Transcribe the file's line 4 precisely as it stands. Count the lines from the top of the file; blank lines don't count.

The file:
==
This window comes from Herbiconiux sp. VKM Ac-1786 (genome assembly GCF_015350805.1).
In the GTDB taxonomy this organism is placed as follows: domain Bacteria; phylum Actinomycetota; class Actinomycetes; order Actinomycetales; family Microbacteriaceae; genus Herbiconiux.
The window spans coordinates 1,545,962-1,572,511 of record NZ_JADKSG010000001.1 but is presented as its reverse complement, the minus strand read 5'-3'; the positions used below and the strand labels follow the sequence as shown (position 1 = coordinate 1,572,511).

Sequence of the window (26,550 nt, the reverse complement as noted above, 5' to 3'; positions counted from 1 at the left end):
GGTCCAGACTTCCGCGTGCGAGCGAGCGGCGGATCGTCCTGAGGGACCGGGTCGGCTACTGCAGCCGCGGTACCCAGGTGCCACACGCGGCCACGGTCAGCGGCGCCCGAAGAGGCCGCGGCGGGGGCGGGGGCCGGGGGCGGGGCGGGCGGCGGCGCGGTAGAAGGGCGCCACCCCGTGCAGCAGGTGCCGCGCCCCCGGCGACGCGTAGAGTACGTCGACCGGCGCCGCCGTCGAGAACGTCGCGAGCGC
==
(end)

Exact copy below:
Sequence of the window (26,550 nt, the reverse complement as noted above, 5' to 3'; positions counted from 1 at the left end):